Creative Nonfiction Faculty
Rick Bass is the author of over twenty books of fiction and nonfiction, including Winter, The Deer Pasture, Wild to the Heart, and The Book of Yaak. His first short story collection, The Watch, set in Texas, won the PEN/Nelson Algren Award, and his 2002 collection, The Hermit’s Story, was a Los Angeles Times Best Book of the Year. Bass’s stories have also been awarded the Pushcart Prize and the O. Henry Award and have been collected in The Best American Short Stories. He was a finalist for the Story Prize in 2007 for his short story collection The Lives of Rocks and for the 2008 National Book Critics Circle Award in autobiography for Why I Came West (2008). He lives in the Yaak Valley in Montana, where he serves on the board of the Yaak Valley Forest Council and Round River Conservation Studies.
Susan Conley’s memoir, The Foremost Good Fortune (Knopf 2011), was excerpted in the New York Times Magazine and theDaily Beast. It was an Oprah Magazine Top Ten Pick of the Month, a Slate Magazine “Book of the Week” and a finalist for the Goodreads Choice Award. It won the Maine Literary Award for Memoir. Other work of hers has also appeared in The New York Times Magazine, The Paris Review, The Huffington Post, Ploughshares, The Harvard Review and elsewhere. She’s received fellowships from the MacDowell Colony, the Breadloaf Writers Conference, and the Massachusetts Arts Council. A former faculty member at Emerson College, she was also a longtime editor at Plougshares. She has taught at Colby College and Simmons College and is currently the Jack Kerouac Visiting Writer at the University of Massachusetts at Lowell. She’s also the co-founder of The Telling Room, a nonprofit creative writing lab in Portland, Maine, where she leads workshops. Her novel, Paris Was the Place, is forthcoming with Knopf in August of 2013.
T Clutch Fleischmann is the author of Syzygy, Beauty: An Essay, available from Sarabande Books. After growing up in the Midwest, they received an MFA in Nonfiction Writing from the University of Iowa and went on to publish work in Fourth Genre, The Brooklyn Rail, The Los Angeles Review of Books, Indiana Review, Pleiades, Gulf Coast, and other publications. A Nonfiction Editor at DIAGRAM and book reviewer, they currently live in rural Tennessee.
Aaron Hamburger was awarded the Rome Prize by the American Academy of Arts and Letters for his short story collection The View from Stalin's Head (Random House, 2004), also nominated for a Violet Quill Award. His next book, a novel titled Faith for Beginners (Random House, 2005), was nominated for a Lambda Literary Award. His fiction and non-fiction have appeared in Poets and Writers, Tin House, Details, Boulevard,The Forward, and The Village Voice. He has received fellowships from the Edward F. Albee Foundation and the Civitella Ranieri Foundation in Umbria, Italy, as well as residencies from The Corporation of Yaddo and the Djerassi Artists Program. He taught writing at Columbia University and NYU and currently teaches at Stonecoast.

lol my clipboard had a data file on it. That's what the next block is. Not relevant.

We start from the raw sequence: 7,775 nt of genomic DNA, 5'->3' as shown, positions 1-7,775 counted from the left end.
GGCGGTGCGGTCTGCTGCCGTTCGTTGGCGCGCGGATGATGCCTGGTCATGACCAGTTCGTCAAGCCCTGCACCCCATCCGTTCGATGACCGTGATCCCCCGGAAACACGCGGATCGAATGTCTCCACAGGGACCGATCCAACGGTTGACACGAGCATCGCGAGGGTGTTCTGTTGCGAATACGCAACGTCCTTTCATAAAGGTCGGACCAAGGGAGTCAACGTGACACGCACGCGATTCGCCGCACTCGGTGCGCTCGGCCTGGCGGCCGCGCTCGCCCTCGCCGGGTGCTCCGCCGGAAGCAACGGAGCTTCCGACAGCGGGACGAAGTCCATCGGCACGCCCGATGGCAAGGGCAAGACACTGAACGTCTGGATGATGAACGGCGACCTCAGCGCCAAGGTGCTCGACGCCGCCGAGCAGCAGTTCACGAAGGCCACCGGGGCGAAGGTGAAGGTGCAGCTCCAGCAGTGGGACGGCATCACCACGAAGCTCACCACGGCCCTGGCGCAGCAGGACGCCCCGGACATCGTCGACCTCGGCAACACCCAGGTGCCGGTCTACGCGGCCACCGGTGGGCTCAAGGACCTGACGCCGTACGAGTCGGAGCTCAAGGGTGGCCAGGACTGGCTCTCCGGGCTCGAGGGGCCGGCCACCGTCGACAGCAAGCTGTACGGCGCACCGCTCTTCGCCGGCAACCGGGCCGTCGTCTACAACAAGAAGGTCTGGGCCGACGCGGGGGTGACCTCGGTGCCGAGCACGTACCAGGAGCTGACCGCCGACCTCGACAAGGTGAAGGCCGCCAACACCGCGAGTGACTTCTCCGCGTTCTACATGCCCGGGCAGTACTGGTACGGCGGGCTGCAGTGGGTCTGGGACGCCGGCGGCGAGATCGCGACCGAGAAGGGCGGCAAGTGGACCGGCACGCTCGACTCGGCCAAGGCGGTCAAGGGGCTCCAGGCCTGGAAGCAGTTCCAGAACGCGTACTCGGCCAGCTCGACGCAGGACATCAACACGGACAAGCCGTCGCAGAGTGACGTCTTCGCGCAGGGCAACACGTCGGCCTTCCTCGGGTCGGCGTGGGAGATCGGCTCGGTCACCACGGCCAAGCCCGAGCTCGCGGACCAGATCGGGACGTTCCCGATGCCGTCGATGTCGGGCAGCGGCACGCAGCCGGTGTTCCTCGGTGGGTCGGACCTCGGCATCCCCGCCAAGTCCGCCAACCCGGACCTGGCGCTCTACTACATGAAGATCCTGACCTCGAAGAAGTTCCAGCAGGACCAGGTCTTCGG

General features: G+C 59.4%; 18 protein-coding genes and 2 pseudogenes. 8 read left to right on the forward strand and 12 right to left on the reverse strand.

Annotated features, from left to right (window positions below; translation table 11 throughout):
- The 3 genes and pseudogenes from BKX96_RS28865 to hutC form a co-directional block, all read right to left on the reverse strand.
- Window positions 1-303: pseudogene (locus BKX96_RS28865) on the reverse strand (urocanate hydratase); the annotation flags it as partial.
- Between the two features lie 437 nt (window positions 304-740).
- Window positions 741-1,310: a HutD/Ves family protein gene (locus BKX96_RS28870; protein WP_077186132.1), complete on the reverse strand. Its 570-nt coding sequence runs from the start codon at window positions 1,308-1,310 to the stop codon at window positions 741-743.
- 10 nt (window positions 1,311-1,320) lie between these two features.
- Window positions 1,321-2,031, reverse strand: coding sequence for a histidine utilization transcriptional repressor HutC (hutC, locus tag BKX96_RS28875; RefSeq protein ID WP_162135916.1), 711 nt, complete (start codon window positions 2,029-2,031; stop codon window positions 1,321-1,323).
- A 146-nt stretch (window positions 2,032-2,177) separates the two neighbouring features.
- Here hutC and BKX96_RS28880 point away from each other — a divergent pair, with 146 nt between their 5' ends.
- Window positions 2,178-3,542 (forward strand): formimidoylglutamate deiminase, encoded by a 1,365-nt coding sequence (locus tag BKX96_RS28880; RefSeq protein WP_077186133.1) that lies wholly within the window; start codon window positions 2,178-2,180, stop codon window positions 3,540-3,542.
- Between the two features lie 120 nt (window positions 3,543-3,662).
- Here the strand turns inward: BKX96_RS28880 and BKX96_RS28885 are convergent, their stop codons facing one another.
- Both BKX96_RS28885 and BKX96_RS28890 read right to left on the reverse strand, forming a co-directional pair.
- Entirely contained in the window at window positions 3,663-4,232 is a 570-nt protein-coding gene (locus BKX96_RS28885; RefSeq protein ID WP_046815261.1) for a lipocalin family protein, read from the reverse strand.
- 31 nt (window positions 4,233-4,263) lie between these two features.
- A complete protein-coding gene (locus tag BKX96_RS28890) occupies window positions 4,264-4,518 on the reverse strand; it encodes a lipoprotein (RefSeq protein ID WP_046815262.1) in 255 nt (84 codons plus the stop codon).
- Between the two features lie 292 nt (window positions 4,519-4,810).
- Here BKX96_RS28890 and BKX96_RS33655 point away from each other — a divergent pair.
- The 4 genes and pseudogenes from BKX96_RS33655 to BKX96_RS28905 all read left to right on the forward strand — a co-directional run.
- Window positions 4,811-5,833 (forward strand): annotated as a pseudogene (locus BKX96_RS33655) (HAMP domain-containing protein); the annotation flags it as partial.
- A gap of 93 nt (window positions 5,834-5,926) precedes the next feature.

Debra Marquart is a professor of English in the MFA Program in Creative Writing and Environment at Iowa State University. In addition, her books include two poetry collections, From Sweetness (Pearl Editions, 2002) andEverything’s a Verb (New Rivers Press, 1995), and a short story collection, The Hunger Bone: Rock & Roll Stories (New Rivers Press, 2001) which draws on her experiences as a road musician. Marquart is a member of The Bone People, a jazz-poetry, rhythm & blues project, with whom she has released two CDs: Orange Parade and A Regular Dervish. Marquart’s memoir, The Horizontal World: Growing Up Wild in the Middle of Nowhere (Counterpoint Books, 2006) was awarded the 2007 PEN USA Creative Nonfiction Award. Deb's work has also received a Pushcart Prize, the Shelby Foote Nonfiction Prize from the Faulkner Society, the Headwaters Prize, the Minnesota Voices Award from New Rivers Press, the Elle Lettres Award from Elle Magazine, the Mid-American Review Nonfiction Award, the John Guyon Nonfiction Award from Crab Orchard Review, and a National Endowment for the Arts Prose Fellowship. Deb is at work on two books: a novel, set in Greece, titled Among the Ruins; and a roots/travel memoir about her grandparents’ flight from Russia, titled Somewhere Else This Time Tomorrow.
Suzanne Strempek Shea is the author of five novels: Selling the Lite of Heaven, Hoopi Shoopi Donna, Lily of the Valley, Around Again, and Becoming Finola,published by Washington Square Press. She has also written three memoirs: Songs From a Lead-lined Room: Notes - High and Low - From My Journey Through Breast Cancer and Radiation, andShelf Life: Romance, Mystery, Drama and Other Page-Turning Adventures From a Year in a Bookstore, published by Beacon Press; and Sundays in America, for which she spent a year attending services at Protestant churches nationwide. Winner of the 2000 New England Book Award, which recognizes a literary body of works’ contribution to the region, Suzanne began writing while working as reporter for the Springfield (Massachusetts) Newspapers and theProvidence Journal (Rhode Island). Her freelance work has appeared in Yankee magazine, The Bark Magazine, The Boston Globe Magazine, The Philadelphia Inquirer, Organic Style, andESPN the Magazine.